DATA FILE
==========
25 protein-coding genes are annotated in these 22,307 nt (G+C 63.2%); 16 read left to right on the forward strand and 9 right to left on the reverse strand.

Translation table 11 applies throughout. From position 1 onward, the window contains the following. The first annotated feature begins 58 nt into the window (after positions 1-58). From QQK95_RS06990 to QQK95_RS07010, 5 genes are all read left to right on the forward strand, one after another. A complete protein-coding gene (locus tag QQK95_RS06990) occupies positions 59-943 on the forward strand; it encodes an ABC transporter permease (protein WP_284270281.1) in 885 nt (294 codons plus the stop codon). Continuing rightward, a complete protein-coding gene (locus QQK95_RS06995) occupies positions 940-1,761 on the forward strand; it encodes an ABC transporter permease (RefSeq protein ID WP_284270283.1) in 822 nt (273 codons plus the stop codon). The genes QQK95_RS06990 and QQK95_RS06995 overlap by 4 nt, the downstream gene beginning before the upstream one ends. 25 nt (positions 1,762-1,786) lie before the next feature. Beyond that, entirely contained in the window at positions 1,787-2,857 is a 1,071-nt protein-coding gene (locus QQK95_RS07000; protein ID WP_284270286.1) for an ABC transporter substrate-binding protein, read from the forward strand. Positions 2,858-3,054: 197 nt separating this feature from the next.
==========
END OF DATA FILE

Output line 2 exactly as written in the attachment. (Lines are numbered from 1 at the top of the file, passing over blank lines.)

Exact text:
Translation table 11 applies throughout. From position 1 onward, the window contains the following. The first annotated feature begins 58 nt into the window (after positions 1-58). From QQK95_RS06990 to QQK95_RS07010, 5 genes are all read left to right on the forward strand, one after another. A complete protein-coding gene (locus tag QQK95_RS06990) occupies positions 59-943 on the forward strand; it encodes an ABC transporter permease (protein WP_284270281.1) in 885 nt (294 codons plus the stop codon). Continuing rightward, a complete protein-coding gene (locus QQK95_RS06995) occupies positions 940-1,761 on the forward strand; it encodes an ABC transporter permease (RefSeq protein ID WP_284270283.1) in 822 nt (273 codons plus the stop codon). The genes QQK95_RS06990 and QQK95_RS06995 overlap by 4 nt, the downstream gene beginning before the upstream one ends. 25 nt (positions 1,762-1,786) lie before the next feature. Beyond that, entirely contained in the window at positions 1,787-2,857 is a 1,071-nt protein-coding gene (locus QQK95_RS07000; protein ID WP_284270286.1) for an ABC transporter substrate-binding protein, read from the forward strand. Positions 2,858-3,054: 197 nt separating this feature from the next.